A fellow from PricewaterhouseCoopers, the big accounting, lobbying, and corporate public relations firm, called me the other day to talk about a PwC project called the “Total Tax Contribution framework,” which he described as “an effort to enhance transparency in corporate tax reporting.” He buttered me up by citing my long history in exposing corporate tax avoidance, and then asked if he and some of his colleagues could sit down with me for an hour or so and talk about the project. To further interest me, he added that the idea had already been tried out in the United Kingdom, and had proven to be very popular there.
I was wary. So I asked him to e-mail me some background materials. The next day, I received two colorful brochures designed to pitch the “Total Tax Contribution framework” to PwC's corporate clients. A quick look confirmed my suspicions. Amazingly, PwC is trying to get corporations to pretend their tax bills are bigger than they really are, by counting not just their actual taxes, but also taxes they don't pay, such as those paid by their customers, workers, suppliers, and so forth.
PwC's materials suggest that such misinformation might be usefully employed by companies in things such as phony-baloney “corporate responsibility reports” and “PR and marketing campaigns.” The brochures offer PwC's help in doing so, presumably for a hefty fee.
I e-mailed back to PwC, pointing out that its project looks more like obfuscation than transparency to me. Surmising that PwC's only reason for wanting to interview me was to be able to claim to have consulted outside experts of all stripes, I turned down the proposed meeting.
Lest you think that I'm overstating the preposterousness of PwC's “Total Tax Contribution” scheme, a happy coincidence the next day produced a dead-on illustration of what PwC has in mind. Perusing The Washington Post in the morning, I came upon an advertisement from PwC's client, ExxonMobil, wailing about its allegedly gargantuan tax bill.
ExxonMobil is the world's most profitable corporation, and since the start of 2004, its stock price has soared by 70 percent. But you wouldn't know that from its ad. “Last year, ExxonMobil earned about $36 billion, but incurred $99 billion in taxes worldwide,” the ad moans.
Gee, I thought, that seems like a much higher tax rate than I remember. Maybe the sentence is poorly phrased. But the ad goes on: “Looking at just the United States, the story is much the same. Over the past five years, ExxonMobil's total U.S. tax bill was $57 billion, exceeding our total U.S. earnings during that time by $22 billion.”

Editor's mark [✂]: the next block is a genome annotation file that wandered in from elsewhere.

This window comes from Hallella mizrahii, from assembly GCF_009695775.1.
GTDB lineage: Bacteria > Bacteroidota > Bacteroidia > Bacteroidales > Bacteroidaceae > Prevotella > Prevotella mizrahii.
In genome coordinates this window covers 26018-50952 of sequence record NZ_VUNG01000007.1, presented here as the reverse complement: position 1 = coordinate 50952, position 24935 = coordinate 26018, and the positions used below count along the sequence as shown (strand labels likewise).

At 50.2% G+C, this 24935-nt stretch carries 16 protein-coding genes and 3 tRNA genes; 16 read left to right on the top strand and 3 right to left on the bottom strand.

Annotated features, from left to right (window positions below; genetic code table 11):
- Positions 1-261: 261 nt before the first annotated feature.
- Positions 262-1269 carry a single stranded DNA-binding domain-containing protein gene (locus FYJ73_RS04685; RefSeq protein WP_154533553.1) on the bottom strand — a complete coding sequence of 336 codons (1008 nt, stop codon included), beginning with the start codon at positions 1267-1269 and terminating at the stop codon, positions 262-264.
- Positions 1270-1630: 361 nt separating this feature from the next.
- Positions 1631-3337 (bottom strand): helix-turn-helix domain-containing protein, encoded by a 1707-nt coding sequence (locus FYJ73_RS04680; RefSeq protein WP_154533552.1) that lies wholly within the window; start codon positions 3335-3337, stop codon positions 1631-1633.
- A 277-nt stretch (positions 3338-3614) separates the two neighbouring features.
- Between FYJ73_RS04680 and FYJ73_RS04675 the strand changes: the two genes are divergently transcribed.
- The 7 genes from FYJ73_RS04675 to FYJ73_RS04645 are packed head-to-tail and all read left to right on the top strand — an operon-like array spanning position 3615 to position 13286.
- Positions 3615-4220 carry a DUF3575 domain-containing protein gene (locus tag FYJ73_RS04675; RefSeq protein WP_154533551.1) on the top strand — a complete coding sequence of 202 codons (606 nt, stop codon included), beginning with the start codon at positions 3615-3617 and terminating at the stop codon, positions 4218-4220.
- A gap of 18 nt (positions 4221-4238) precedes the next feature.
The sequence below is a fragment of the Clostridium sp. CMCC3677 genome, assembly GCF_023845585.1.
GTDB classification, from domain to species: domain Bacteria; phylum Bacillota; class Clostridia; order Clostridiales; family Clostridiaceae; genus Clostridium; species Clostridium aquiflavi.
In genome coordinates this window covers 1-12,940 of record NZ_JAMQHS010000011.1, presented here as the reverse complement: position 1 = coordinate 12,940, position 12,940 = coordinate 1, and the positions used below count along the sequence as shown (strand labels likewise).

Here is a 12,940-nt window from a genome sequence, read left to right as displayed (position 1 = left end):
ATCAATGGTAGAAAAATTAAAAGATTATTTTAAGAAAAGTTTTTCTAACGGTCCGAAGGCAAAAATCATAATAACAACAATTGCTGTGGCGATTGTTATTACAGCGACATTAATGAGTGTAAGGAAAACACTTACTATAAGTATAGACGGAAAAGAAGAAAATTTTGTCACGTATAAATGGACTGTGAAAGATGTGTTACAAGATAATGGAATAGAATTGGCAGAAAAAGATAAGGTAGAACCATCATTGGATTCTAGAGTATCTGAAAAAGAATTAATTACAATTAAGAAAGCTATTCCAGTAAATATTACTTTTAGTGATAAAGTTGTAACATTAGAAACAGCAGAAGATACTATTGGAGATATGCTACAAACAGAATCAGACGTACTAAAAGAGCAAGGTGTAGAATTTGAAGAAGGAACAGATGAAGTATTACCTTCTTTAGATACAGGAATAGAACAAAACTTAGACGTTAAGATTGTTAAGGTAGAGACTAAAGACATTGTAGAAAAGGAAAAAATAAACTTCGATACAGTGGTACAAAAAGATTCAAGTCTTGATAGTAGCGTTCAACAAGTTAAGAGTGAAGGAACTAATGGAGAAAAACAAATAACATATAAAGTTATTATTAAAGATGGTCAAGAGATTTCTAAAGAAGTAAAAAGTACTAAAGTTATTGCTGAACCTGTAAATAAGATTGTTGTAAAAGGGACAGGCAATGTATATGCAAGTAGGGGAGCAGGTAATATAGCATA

That sounds shocking, but, of course, it's not true. The big oil company doesn't really pay more in taxes that it earns. Instead, its ad relies on distortions similar to, and perhaps based upon, PwC's “Total Tax Contribution framework.” Here's what wading through ExxonMobil's latest annual report, as I did, reveals:
First of all, the $36 billion that ExxonMobil's ad says it earned worldwide in 2005 was after taxes, not before. The company's pretax profit, i.e., what it paid income taxes on, was $59 billion. Second, it turns out that three-quarters of the “$99 billion” that ExxonMobil's ad claims it paid in total taxes were actually gasoline taxes and similar foreign levies that were paid by its customers (and that didn't come out of profits).
Ironically, ExxonMobil did pay a pretty hefty income tax rate last year. In fact, its $23 billion in income taxes on its $59 billion in profits works out to almost a 40 percent tax rate worldwide. Even in the United States, Exxon paid a federal income tax rate of about 35 percent -- a big jump from the 15 percent U.S. tax rate the company paid in 2001 through 2003. Then again, these are unusual times: ExxonMobil's recent windfall profits from high oil prices have been so big that the company simply ran out of loopholes to shelter them.
ExxonMobil would have been perfectly entitled to point out these true tax facts in its ad. But instead it vastly overreached, and implied that taxes ate up more than all of its profits. Does the company really expect anyone to believe that?
Even after blowing off the meeting with PwC, I remained curious about how PwC could possibly assert that its tax obfuscation strategy has been a hit in the U.K. Not bloody likely, I'd reckoned. Just to be sure, I called Richard Murphy, an English tax expert who helped found Europe's top tax reform group, the Tax Justice Network. Unsurprisingly, Richard was on top of the situation, and had a quick and succinct reply to my question: “This is bilge -- to put it nicely. It has only gone down well with the big companies.”
Hollywood may still trust PwC to count the Oscar ballots. But with projects like the “Total Tax Contribution framework,” not to mention its role in the accounting and tax-shelter scandals of the past decade, PwC seems blithely unworried about frittering its credibility away.
Robert S. McIntyre is director of Citizens for Tax Justice and a contributing editor for The American Prospect.
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